Global Accessibility Awareness Day
Their global report into assistive technology noted that the number of people in need of one or more assistive products is likely to rise to 3.5 billion by 2050.
And since 2017 we’ve seen the number of lawsuits in the US almost treble, from 817 to 2,8952 in 2021. A number that’s likely only to increase with the DOJ’s statement3 and clarification that the ADA (Americans with Disabilities act) applies to digital accessibility.
Yet we find ourselves here again on Global Accessibility Awareness Day (GAAD) in a world where the most recent WebAim million survey4 still says that 97% of the million most visited websites have accessibility failings or barriers to use for people with disabilities.
Given that inclusive design and accessibility have never been more popular topics in the technology and agency sphere it seems close to negligent that we still have such a high level of failure to access for those that need consideration the most.
There has been in recent months a focus on the more exciting aspects of accessibility. A large number of designers have their sights set on the proposed change to the colour contrast algorithm that is coming in WCAG3 (silver), which is certainly a positive change for the design community and users alike. But is also unlikely to become a reality for at best half a decade.
And whilst we shouldn’t damage enthusiasm or discourage people from learning about or engaging with accessibility and inclusive design it seems like on the day of GAAD we should perhaps pause and consider the more fundamental and functional aspects of what we do.
Small changes matter
The detail of accessibility is both the boring bit and the beautiful bit, and small changes can be done right now that make significant differences.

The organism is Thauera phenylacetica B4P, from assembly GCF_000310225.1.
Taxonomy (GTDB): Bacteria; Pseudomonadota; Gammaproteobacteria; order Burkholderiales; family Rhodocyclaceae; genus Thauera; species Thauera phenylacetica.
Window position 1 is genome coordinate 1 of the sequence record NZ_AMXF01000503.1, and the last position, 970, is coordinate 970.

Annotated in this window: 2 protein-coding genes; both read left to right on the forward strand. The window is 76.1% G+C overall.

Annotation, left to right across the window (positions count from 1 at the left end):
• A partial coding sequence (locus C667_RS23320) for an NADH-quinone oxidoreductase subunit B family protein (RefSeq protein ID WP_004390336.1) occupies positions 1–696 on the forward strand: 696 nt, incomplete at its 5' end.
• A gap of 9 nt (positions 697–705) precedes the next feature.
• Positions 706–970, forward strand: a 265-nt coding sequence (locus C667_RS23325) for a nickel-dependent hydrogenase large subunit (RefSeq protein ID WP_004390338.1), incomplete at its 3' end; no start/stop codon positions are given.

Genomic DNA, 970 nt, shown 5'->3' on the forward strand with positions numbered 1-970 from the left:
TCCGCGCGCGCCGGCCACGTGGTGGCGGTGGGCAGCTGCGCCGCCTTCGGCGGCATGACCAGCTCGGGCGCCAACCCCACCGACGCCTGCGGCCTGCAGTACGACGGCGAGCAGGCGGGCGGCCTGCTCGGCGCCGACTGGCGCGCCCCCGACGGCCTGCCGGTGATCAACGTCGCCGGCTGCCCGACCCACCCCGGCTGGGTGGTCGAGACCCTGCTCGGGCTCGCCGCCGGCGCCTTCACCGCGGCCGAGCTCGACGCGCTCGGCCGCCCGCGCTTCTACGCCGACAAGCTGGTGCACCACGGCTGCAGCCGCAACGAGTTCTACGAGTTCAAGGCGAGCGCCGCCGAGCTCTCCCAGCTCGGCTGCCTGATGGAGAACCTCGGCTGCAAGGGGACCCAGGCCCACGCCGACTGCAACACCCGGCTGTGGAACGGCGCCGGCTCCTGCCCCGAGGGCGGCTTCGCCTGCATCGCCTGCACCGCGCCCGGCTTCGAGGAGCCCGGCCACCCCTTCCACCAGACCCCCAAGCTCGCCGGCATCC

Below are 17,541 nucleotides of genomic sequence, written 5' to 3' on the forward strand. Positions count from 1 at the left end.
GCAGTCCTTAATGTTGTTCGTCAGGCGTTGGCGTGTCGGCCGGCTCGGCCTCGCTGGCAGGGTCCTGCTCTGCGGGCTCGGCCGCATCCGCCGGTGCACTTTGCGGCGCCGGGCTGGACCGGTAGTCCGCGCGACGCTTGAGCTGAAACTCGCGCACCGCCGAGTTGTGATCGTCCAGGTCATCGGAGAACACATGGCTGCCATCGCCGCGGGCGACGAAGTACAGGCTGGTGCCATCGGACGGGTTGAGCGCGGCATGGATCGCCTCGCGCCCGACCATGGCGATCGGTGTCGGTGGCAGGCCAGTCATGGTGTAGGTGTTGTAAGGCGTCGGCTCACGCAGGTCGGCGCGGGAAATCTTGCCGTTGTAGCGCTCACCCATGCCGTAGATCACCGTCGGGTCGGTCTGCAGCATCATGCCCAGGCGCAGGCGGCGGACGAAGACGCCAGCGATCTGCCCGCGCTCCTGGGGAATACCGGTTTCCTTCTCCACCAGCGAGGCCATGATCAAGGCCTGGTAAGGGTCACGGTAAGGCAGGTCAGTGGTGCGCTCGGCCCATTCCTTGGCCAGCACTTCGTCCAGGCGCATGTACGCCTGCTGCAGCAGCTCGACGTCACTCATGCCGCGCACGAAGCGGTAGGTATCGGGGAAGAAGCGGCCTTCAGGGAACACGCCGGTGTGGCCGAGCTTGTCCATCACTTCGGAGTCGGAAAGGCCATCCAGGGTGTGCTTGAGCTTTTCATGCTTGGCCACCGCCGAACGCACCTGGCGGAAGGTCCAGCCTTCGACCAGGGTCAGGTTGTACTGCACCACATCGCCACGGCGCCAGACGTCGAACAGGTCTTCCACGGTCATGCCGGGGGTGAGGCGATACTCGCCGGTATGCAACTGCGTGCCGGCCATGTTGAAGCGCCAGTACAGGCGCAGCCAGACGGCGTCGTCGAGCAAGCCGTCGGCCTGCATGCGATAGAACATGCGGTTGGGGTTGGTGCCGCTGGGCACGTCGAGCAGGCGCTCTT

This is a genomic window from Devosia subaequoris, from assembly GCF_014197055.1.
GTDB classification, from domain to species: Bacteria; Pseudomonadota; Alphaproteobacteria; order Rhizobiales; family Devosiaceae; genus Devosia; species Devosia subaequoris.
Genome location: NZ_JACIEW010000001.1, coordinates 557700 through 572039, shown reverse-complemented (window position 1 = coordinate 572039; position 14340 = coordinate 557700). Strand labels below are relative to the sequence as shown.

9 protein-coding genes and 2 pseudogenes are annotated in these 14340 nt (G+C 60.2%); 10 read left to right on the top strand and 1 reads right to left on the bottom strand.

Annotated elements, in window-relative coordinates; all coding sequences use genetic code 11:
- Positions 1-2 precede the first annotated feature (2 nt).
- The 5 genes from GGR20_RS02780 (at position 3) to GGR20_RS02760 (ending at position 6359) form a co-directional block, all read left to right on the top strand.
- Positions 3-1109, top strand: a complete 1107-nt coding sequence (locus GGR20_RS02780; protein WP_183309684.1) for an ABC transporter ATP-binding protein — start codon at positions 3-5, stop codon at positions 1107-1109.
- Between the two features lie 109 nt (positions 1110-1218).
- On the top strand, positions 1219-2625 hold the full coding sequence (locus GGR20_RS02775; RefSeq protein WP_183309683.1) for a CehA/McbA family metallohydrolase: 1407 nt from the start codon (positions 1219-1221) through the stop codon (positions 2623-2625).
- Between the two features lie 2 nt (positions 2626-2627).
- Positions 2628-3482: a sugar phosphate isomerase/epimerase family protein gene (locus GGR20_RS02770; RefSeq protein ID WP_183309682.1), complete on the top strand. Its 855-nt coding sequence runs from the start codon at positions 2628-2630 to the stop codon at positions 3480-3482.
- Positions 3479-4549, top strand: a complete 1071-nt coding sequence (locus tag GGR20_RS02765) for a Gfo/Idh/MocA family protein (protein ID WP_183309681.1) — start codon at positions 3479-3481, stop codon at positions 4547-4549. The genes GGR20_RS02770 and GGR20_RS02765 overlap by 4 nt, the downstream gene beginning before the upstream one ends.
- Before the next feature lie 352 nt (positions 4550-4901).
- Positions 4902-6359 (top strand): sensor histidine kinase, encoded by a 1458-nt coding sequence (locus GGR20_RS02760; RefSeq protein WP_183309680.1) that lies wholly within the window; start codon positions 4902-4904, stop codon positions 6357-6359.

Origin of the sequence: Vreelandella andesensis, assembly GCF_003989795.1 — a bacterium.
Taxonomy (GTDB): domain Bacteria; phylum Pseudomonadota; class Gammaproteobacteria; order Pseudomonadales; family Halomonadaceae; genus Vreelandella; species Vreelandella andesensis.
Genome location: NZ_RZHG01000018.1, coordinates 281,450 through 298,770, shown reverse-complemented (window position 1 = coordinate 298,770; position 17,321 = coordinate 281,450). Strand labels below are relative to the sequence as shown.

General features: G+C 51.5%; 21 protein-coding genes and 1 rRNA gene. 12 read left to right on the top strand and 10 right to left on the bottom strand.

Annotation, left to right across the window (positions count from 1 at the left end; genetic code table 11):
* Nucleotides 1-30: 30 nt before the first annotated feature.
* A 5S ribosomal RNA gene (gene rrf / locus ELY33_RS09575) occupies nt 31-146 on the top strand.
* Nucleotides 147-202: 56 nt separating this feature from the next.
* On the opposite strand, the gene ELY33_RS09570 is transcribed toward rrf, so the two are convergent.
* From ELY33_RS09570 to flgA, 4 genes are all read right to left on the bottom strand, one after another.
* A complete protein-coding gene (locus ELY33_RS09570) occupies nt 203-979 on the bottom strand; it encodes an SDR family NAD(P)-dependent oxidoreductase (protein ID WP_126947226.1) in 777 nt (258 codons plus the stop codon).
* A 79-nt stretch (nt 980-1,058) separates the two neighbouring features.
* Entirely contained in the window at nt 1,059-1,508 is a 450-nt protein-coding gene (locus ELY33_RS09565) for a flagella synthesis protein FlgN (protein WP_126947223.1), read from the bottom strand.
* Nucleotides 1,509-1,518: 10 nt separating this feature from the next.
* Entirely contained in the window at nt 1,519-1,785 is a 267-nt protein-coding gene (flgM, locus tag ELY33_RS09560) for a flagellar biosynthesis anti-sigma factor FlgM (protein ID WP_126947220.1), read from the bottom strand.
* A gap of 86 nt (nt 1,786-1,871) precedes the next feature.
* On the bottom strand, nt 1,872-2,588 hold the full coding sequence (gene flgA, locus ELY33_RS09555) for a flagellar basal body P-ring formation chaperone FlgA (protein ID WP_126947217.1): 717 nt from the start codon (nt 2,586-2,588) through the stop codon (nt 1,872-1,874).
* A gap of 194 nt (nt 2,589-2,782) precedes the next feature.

At the crux of the WebAim million report was the fact that it is not the more esoteric or complicated things that are blocking access. Instead it’s the basics, a lack of alt text for images, forms without labels, incorrect heading structures and non semantic code.
We should keep looking at, and looking for improvements - accessibility after all is a huge driver of innovation, as the story of Mrs Snowball and the beginning of “online” shopping prove5. However, a quicker route to breaking down the blockers is the hard work of auditing our estates, learning and adhering to WCAG, and writing user requirements from the point of view of those currently excluded into our product management.
Elevate the simple
So, once more I ask, today, for GAAD, that we elevate the simple things, we facilitate leaders in accessibility in every discipline to achieve them, and we champion the cause of those people who currently still find themselves excluded from digital.
At the end of the day, building a world that works better for those who can access it works worse for all of us. At Kin + Carta we truly and strongly believe that there is no world without everyone, and every ability.
Want to learn more about accessibility and Designing With Empathy?Visit the Designing With Empathy page